Tuesday, January 11, 2011

Dialogue session between police and residents

I spoke at at the dialogue session held between Police and residents
Monday, January 10, 2011

The  government and the police will have to do more to ensure that Malaysia is a truly safe place, not only by bringing the crime rates down but also by making the people feel safe 

The government has been claiming success at bringing down crime rates in the country.

In terms of statistics, the government is able to make such a claim.

However, the question we have to ask ourselves is- why is it that Malaysians still have this fear of crime.

One only has to conduct a simply survey in the Internet or social media to easily find out how there is still this widespread fear of crimes among Malaysians.

Why can’t people feel the “success” claimed by the government?

In October last year, DAP MP for Rash Anthony’s house was robbed.

This was what he publicly said:-

"This is the first time our home has been broken into and incident really shook us up as we have lived in the neighbourhood for the past 16 years.

Break-ins and theft in the area are quite rare and I never expected it to happen to us," he said adding that the family did not have an alarm system or guard dogs.”

Loke’s house was always a crime free area, then a break in happened.

How will the people feel safe?

Recently, former Deputy Bank Governor Dr Lim Si Yen, in his article titled “The mystique of national transformation” gave his views about crime success in the country.

He said: -

“It is not enough to show that in the first nine months of 2010, crime fell by 16% (but still have 132,355 unresolved reported cases) and street crimes fell 38% (18,299 unresolved reported cases) or that 648 people were arrested for corruption.

The public and investors (with ears on the ground) have to “feel” any improvement. Raw and biased statistics cannot tell the real story, and don’t impress. At this time, it would appear the rakyat and investors don’t “feel” any material improvement in the crime and corruption situation. That matters. But they don’t rush to judgement. What they want to “feel” is for today to be better than yesterday and tomorrow to be better than today; and come tomorrow, their expectations are fulfilled.

Incidents from personal experience reinforce this. Damansara Heights (DH) is rated as a top spot to work and live in greater KL. I stay there and my office is in nearby busy Plaza Damansara. Last week my car was parked three doors away from my office, and within 10 minutes (no joke) the car was gone stolen (sophisticated anti-theft gadgets didn’t help).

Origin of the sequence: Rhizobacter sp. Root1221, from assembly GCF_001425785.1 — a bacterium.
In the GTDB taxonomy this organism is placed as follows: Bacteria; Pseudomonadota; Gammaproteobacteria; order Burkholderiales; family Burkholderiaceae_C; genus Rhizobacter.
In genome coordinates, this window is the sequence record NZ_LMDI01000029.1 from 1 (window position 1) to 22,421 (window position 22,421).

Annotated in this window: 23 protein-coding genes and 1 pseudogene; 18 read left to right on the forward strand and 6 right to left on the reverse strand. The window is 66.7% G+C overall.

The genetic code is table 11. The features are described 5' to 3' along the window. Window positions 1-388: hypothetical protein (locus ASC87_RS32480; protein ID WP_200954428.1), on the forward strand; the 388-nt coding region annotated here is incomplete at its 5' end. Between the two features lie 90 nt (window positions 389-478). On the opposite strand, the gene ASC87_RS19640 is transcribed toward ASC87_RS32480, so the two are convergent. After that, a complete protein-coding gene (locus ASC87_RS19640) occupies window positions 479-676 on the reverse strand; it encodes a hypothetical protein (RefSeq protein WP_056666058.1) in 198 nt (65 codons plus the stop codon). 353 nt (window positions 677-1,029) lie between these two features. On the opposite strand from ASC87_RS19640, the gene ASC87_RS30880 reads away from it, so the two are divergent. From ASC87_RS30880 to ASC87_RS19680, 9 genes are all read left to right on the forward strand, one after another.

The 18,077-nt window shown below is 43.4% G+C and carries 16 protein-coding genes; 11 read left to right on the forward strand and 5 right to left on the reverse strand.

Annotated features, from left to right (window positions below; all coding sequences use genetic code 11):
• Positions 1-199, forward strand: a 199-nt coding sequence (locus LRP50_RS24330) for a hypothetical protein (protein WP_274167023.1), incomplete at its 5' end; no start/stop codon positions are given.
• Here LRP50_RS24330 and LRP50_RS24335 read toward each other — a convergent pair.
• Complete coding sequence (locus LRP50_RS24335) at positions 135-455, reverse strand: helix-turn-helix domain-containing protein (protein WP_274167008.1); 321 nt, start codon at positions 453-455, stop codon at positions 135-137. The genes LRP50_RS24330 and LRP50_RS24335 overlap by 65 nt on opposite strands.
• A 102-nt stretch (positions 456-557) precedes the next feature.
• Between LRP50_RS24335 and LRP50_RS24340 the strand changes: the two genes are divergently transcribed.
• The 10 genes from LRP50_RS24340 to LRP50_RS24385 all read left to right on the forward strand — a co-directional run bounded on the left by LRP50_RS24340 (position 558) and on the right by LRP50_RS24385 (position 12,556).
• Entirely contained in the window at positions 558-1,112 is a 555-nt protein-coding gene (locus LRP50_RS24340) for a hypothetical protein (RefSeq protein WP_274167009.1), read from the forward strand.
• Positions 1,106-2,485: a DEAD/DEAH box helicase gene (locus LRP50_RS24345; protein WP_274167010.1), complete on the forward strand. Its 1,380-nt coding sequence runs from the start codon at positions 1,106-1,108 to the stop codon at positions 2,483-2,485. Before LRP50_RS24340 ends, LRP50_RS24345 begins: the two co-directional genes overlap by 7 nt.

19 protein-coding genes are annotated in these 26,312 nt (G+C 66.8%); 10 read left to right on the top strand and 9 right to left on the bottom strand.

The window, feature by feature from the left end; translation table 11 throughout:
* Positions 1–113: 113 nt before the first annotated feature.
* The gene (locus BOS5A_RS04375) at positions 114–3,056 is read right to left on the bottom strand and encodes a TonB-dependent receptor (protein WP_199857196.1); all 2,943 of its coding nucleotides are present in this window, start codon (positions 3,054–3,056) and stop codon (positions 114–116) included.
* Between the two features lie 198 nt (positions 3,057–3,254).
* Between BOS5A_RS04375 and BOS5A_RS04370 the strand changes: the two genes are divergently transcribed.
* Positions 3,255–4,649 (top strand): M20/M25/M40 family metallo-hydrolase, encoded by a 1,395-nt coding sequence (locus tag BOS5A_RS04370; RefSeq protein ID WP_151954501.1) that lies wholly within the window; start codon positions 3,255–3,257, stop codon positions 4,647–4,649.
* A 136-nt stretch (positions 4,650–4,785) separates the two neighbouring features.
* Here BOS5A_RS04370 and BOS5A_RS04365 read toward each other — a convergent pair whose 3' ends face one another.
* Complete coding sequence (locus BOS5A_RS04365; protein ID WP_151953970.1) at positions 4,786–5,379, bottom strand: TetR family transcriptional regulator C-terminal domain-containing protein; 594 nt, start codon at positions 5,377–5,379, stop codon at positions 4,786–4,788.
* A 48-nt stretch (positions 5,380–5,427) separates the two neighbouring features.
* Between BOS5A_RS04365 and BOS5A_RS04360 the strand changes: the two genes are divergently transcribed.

Although a police pondok is nearby, I still had to go to report at a police station far away and took altogether three hours just to get a police statement taken. Many more steps still have to be made before I can file an insurance claim. That’s another story. Because my car was a popular brand, we were told that four such cars were stolen in DH in recent days.

Not so long ago, my associated office in DH was broken into and computers were stolen. When friends and neighbours learnt of my predicament, I had an earful of equally unfortunate incidents nearby, including muggings, holdups and handbag snatching. The point is simple: crime remains a problem of serious concern, even in the most liveable area in KL. People and investors just don’t “feel” safe whatever the data may show.”

In June last year, the then IGP Tan Sri Musa Hassan said the public could depend on the police force.

He had revealed that the Police had carried out a re- deployment exercise to achieve a police to population ration of 1: 300 from the then 1:500.

The following were part of the then media report on what Musa had also said:-

- 7,402 officers who were previously assigned for office duties have been deployed to the ground to do patrol duties since January this year. Assistant Superintendents and Inspectors are doing investigative work and over 5,000 lower rank officers are performing patrol duties and intelligence gathering.

--7,000 more have been deployed to work at 14 police contingents covering 147 district police headquarters and 757 police stations across the nation. 500 people will be recruited as sergeants who will do police investigations only.

But with the public still feeling unsafe, the government and the police will have to do more to ensure that Malaysia is a truly safe place, not only by bringing the crime rates down but also by making the people feel safe

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